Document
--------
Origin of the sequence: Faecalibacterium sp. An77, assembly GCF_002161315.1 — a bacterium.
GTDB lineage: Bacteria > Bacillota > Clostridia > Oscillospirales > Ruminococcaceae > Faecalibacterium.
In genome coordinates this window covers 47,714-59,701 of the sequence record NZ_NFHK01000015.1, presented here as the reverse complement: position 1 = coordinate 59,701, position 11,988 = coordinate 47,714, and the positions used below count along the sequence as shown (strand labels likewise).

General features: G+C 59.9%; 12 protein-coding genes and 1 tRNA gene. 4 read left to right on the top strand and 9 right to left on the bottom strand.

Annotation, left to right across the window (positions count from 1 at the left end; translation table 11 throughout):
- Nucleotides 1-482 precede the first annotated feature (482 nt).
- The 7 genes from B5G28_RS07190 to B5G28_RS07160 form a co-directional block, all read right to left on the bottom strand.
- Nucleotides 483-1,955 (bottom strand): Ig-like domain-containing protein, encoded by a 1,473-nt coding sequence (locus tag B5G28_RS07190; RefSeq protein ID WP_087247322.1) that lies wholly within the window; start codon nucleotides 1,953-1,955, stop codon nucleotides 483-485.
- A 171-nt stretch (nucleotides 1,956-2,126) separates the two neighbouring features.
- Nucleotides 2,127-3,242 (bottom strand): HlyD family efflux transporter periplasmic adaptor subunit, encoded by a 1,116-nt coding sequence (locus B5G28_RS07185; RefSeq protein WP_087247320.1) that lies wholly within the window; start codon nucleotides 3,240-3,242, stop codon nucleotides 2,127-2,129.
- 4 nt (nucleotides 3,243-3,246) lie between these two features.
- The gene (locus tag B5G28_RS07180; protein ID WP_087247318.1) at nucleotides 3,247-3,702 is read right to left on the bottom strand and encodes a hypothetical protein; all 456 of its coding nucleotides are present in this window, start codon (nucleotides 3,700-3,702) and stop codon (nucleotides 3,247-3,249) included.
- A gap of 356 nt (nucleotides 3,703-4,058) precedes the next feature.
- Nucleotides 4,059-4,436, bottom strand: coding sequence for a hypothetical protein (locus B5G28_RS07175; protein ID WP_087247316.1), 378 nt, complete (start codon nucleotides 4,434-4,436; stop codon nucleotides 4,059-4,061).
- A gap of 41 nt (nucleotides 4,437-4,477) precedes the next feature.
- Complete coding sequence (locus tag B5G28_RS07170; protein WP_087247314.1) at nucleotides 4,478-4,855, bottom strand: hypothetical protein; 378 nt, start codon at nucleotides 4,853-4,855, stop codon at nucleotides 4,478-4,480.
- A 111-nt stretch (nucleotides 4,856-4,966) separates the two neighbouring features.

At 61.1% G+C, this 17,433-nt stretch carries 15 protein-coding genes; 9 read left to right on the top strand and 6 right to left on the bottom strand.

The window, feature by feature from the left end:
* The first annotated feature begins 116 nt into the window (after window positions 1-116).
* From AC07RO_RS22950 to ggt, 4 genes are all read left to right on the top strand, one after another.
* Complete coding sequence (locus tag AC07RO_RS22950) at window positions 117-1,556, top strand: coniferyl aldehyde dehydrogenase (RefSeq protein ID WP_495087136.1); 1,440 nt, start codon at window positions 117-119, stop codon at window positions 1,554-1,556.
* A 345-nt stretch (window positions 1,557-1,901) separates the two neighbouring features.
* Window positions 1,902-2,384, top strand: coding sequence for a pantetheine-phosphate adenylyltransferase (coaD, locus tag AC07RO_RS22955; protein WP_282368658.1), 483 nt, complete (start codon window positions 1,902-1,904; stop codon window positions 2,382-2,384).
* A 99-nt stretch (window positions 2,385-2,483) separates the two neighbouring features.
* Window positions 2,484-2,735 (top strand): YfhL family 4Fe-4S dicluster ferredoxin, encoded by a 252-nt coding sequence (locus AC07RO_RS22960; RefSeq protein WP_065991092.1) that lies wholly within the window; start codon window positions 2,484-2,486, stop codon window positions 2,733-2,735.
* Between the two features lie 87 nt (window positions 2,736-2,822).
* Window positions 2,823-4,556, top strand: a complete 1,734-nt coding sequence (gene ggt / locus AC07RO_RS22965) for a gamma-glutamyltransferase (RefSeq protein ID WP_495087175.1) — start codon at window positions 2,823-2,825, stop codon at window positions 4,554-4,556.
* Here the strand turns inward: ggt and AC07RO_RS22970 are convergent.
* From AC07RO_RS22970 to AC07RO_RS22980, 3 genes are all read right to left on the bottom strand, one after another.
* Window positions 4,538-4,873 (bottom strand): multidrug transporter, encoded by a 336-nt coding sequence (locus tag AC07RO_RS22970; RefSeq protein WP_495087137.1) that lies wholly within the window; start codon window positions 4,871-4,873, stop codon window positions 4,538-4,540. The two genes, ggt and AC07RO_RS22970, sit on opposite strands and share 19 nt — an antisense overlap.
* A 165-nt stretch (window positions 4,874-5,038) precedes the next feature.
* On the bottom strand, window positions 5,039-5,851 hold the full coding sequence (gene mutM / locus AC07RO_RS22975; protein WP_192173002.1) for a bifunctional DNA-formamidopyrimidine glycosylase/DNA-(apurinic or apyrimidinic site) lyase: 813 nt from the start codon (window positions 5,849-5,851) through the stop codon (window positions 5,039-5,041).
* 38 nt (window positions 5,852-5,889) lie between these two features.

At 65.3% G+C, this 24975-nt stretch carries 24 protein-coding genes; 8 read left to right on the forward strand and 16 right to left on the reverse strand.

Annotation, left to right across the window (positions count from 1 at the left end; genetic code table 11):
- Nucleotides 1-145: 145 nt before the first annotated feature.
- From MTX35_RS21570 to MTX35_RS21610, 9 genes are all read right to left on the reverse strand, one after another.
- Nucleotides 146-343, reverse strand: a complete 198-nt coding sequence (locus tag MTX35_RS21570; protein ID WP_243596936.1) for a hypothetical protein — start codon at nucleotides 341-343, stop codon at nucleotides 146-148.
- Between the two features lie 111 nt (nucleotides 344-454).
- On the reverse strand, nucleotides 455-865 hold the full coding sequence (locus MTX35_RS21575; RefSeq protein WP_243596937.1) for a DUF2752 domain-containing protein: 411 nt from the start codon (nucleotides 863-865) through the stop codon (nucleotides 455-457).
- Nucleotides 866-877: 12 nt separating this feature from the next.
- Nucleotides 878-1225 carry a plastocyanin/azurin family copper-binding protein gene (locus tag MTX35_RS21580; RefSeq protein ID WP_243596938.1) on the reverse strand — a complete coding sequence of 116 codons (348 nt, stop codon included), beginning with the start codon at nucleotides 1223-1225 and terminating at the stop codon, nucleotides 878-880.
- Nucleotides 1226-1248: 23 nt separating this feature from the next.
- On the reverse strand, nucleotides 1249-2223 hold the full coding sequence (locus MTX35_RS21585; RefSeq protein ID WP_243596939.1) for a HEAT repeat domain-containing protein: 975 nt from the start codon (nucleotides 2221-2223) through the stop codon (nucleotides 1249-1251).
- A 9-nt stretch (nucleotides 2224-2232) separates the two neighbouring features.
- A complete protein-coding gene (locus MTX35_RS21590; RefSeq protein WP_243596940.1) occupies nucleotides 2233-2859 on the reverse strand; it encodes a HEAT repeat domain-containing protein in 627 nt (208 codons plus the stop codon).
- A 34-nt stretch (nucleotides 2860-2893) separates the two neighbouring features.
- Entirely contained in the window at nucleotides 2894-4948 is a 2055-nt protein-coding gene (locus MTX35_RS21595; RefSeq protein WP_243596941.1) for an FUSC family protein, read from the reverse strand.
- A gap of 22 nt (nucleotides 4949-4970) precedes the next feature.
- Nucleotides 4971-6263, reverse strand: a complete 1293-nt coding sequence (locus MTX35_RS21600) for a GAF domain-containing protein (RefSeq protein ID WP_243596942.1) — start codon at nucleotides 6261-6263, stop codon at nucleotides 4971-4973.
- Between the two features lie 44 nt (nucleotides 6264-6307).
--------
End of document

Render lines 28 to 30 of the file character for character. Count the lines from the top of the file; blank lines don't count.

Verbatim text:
* Window positions 2,823-4,556, top strand: a complete 1,734-nt coding sequence (gene ggt / locus AC07RO_RS22965) for a gamma-glutamyltransferase (RefSeq protein ID WP_495087175.1) — start codon at window positions 2,823-2,825, stop codon at window positions 4,554-4,556.
* Here the strand turns inward: ggt and AC07RO_RS22970 are convergent.
* From AC07RO_RS22970 to AC07RO_RS22980, 3 genes are all read right to left on the bottom strand, one after another.